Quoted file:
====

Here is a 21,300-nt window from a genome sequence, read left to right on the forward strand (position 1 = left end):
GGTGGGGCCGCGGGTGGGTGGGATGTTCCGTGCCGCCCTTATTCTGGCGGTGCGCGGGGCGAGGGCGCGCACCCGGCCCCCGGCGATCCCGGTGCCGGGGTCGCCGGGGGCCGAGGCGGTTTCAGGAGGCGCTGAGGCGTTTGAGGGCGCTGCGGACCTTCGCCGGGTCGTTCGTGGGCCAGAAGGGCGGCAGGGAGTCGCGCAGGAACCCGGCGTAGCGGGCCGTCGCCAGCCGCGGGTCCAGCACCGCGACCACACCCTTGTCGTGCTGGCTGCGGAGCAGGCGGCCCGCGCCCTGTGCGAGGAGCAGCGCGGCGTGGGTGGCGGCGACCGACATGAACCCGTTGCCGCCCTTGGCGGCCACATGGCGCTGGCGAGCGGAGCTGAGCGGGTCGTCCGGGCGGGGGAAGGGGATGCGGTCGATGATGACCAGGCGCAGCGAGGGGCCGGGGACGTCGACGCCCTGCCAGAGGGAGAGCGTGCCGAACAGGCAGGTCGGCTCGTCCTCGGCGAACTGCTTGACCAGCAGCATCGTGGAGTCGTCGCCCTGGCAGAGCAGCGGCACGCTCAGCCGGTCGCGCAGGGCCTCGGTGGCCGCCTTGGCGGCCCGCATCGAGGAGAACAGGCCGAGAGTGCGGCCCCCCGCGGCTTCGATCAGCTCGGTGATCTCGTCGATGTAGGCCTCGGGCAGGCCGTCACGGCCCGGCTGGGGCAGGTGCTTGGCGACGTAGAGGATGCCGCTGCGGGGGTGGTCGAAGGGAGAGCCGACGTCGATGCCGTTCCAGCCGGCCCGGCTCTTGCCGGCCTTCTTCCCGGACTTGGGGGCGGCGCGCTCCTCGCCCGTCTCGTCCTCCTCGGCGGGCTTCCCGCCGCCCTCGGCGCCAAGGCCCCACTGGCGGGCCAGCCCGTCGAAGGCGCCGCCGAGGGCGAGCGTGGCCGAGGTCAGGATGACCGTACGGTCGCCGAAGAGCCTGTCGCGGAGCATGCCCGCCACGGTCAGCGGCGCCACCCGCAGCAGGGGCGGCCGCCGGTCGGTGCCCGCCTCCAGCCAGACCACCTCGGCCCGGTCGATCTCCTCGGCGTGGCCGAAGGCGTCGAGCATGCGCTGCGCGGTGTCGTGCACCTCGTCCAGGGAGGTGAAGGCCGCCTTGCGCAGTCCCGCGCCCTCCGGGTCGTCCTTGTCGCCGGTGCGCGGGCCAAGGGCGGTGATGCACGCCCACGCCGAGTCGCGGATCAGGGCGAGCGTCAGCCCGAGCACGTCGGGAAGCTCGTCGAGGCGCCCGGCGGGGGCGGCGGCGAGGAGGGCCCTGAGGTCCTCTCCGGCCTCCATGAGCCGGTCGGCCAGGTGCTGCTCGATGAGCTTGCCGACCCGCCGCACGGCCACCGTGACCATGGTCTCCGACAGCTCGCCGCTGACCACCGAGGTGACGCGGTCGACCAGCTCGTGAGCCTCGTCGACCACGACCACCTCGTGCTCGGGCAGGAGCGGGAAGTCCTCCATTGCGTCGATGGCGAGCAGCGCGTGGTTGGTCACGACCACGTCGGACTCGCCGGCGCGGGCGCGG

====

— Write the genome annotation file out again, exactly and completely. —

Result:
Here is a 21,300-nt window from a genome sequence, read left to right on the forward strand (position 1 = left end):
GGTGGGGCCGCGGGTGGGTGGGATGTTCCGTGCCGCCCTTATTCTGGCGGTGCGCGGGGCGAGGGCGCGCACCCGGCCCCCGGCGATCCCGGTGCCGGGGTCGCCGGGGGCCGAGGCGGTTTCAGGAGGCGCTGAGGCGTTTGAGGGCGCTGCGGACCTTCGCCGGGTCGTTCGTGGGCCAGAAGGGCGGCAGGGAGTCGCGCAGGAACCCGGCGTAGCGGGCCGTCGCCAGCCGCGGGTCCAGCACCGCGACCACACCCTTGTCGTGCTGGCTGCGGAGCAGGCGGCCCGCGCCCTGTGCGAGGAGCAGCGCGGCGTGGGTGGCGGCGACCGACATGAACCCGTTGCCGCCCTTGGCGGCCACATGGCGCTGGCGAGCGGAGCTGAGCGGGTCGTCCGGGCGGGGGAAGGGGATGCGGTCGATGATGACCAGGCGCAGCGAGGGGCCGGGGACGTCGACGCCCTGCCAGAGGGAGAGCGTGCCGAACAGGCAGGTCGGCTCGTCCTCGGCGAACTGCTTGACCAGCAGCATCGTGGAGTCGTCGCCCTGGCAGAGCAGCGGCACGCTCAGCCGGTCGCGCAGGGCCTCGGTGGCCGCCTTGGCGGCCCGCATCGAGGAGAACAGGCCGAGAGTGCGGCCCCCCGCGGCTTCGATCAGCTCGGTGATCTCGTCGATGTAGGCCTCGGGCAGGCCGTCACGGCCCGGCTGGGGCAGGTGCTTGGCGACGTAGAGGATGCCGCTGCGGGGGTGGTCGAAGGGAGAGCCGACGTCGATGCCGTTCCAGCCGGCCCGGCTCTTGCCGGCCTTCTTCCCGGACTTGGGGGCGGCGCGCTCCTCGCCCGTCTCGTCCTCCTCGGCGGGCTTCCCGCCGCCCTCGGCGCCAAGGCCCCACTGGCGGGCCAGCCCGTCGAAGGCGCCGCCGAGGGCGAGCGTGGCCGAGGTCAGGATGACCGTACGGTCGCCGAAGAGCCTGTCGCGGAGCATGCCCGCCACGGTCAGCGGCGCCACCCGCAGCAGGGGCGGCCGCCGGTCGGTGCCCGCCTCCAGCCAGACCACCTCGGCCCGGTCGATCTCCTCGGCGTGGCCGAAGGCGTCGAGCATGCGCTGCGCGGTGTCGTGCACCTCGTCCAGGGAGGTGAAGGCCGCCTTGCGCAGTCCCGCGCCCTCCGGGTCGTCCTTGTCGCCGGTGCGCGGGCCAAGGGCGGTGATGCACGCCCACGCCGAGTCGCGGATCAGGGCGAGCGTCAGCCCGAGCACGTCGGGAAGCTCGTCGAGGCGCCCGGCGGGGGCGGCGGCGAGGAGGGCCCTGAGGTCCTCTCCGGCCTCCATGAGCCGGTCGGCCAGGTGCTGCTCGATGAGCTTGCCGACCCGCCGCACGGCCACCGTGACCATGGTCTCCGACAGCTCGCCGCTGACCACCGAGGTGACGCGGTCGACCAGCTCGTGAGCCTCGTCGACCACGACCACCTCGTGCTCGGGCAGGAGCGGGAAGTCCTCCATTGCGTCGATGGCGAGCAGCGCGTGGTTGGTCACGACCACGTCGGACTCGCCGGCGCGGGCGCGG